Norway is a rich country with a high standard of living. The country has a solid welfare system, and benefits from large revenues from the oil industry.
Key figures and facts
- Capital: Oslo
- Ethnic groups: Norwegians (including around 60,000 Sami) 83.2%, other Europeans 8.3%, others 8.5% (2017)
- Language: Norwegian, Sami
- Religion: Protestants 70.6%, Muslims 3.2%, Roman Catholic 3%, other Christians 3.7%, other/unspecified 19.5% (2016)
- Population: 5,353,363 (2018)
- Control Form: Constitutional monarchy
- Area: 385 178 km2
- Currency: Norwegian krone
- GNP per capita: 58 790 PPP $
- National Day: May 17th
Population of Norway
Norway’s population passed three million in 1942, four million in 1975 and five million in 2012. At the start of 2020, Norway had a total of 5,367,580 residents including Svalbard and Jan Mayen. At the same time, 11.3 percent of the country’s population had foreign citizenship, while the immigrant population (immigrants and Norwegian-born with two immigrant parents) made up 18.2 percent.
The changes in the population is a result of the number of births (in turn dependent on birth rate), the number of deaths (a result of mortality), emigration and immigration. After the first half of the 1980s, when the percentage growth in the Norwegian population amounted to 0.3–0.4 percent annually, the growth later – with the exception of 1989 and 1990 – each year was between 0.5 and 1.3 percent. annual. In the period 1991-2005, annual growth in the population was between 0.5 and 0.7 percent. Growth then rose markedly to a peak in the three years 2010–2012 of 1.3 percent annually. Later, population growth has been lower, in the period 2013–2018 between 1.1 percent (in 2013 and 2014) and 0.6 percent (2018), and in 2019 the population in Norway increased by 0.7 percent.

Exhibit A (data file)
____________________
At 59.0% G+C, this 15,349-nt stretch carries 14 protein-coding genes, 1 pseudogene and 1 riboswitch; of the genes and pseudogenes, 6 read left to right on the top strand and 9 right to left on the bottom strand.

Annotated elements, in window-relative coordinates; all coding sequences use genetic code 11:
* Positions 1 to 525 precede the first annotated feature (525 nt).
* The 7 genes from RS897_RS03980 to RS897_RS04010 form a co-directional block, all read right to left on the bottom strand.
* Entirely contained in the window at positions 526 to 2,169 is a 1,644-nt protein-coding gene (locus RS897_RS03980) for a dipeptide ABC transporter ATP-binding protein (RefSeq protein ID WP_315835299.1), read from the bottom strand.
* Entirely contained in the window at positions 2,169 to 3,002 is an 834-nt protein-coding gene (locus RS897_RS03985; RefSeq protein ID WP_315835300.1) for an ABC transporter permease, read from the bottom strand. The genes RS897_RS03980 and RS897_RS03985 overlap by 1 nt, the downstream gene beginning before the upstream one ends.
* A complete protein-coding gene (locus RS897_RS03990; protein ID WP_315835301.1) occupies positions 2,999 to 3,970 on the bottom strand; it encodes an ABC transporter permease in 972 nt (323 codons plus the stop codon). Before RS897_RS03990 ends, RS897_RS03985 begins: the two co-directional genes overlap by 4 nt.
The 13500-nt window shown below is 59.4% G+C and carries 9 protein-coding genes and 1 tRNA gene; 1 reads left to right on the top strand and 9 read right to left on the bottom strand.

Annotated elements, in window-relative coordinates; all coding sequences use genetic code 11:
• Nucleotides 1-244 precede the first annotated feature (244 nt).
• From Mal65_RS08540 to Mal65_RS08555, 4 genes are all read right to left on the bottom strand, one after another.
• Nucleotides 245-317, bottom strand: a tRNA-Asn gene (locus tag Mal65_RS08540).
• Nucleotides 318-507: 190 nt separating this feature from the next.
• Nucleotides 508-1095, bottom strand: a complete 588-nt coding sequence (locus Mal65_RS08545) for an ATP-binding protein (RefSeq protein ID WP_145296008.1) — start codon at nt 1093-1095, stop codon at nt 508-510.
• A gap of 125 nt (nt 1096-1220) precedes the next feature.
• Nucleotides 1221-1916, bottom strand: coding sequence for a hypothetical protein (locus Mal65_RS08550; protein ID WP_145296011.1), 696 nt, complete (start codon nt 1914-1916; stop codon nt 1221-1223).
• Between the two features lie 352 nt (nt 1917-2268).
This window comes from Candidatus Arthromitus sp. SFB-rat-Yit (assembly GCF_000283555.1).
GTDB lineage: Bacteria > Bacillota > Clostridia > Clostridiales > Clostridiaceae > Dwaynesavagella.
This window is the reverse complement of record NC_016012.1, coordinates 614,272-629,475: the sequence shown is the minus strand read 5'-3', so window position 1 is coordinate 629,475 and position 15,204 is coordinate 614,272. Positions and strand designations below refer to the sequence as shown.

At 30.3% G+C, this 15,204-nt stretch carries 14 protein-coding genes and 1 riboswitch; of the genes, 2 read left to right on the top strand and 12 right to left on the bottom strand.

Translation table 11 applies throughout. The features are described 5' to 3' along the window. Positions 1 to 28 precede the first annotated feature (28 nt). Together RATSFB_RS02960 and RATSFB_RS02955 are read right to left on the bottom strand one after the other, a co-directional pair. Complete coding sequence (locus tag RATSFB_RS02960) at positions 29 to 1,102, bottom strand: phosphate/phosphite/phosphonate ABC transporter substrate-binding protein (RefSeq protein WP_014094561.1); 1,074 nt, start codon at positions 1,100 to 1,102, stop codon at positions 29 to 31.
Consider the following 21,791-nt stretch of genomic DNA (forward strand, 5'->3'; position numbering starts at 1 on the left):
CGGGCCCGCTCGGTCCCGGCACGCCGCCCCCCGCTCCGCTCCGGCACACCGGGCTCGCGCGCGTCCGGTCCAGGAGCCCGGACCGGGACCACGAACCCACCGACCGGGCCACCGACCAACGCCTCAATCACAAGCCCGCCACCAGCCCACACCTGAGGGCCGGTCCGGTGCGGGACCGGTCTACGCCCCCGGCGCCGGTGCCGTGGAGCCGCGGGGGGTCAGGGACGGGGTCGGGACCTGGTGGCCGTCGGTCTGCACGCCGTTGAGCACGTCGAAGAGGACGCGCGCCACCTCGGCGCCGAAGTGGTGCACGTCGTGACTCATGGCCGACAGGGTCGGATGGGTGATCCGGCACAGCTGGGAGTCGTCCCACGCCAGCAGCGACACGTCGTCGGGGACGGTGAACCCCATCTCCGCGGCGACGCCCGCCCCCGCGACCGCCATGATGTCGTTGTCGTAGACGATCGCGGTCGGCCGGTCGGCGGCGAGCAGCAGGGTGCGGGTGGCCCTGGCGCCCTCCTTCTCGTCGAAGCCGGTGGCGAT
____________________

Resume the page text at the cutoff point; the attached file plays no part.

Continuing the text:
The strong population growth after the turn of the century is largely due to increased net immigration from abroad, a result of unrest and conflicts in many places in the world, after 2010 especially in the Middle East. Nevertheless, the migration from abroad to Norway in relation to the country’s population is not higher today than, for example, the move from Norway to abroad in the latter half of the 19th century and the beginning of the 20th century, when the emigration to overseas countries – especially to the United States – was very large.
The total fertility rate, that is, the average number of children every woman resident in Norway receives during her life, was 1.53 in 2019 compared to 1.98 in 2009. In 2019, the average life expectancy at birth was 81.2 years for men and 84.7 years for women.
There is a big difference between the settlements in the different parts of the country. Most densely populated are the settlements in the central Eastland area, especially in the Oslo area and elsewhere around the Oslo Fjord, as well as around the largest cities and towns along the Westland coast, especially on Nord Jæren and around Bergen, as well as in the areas east and south of the Trondheim Fjord.
The Sami indigenous people have their largest population concentrations in the northern parts of the country, especially in Finnmark. Central and northern Norway constitute the Norwegian parts of Sápmi, the traditional Sami settlement area.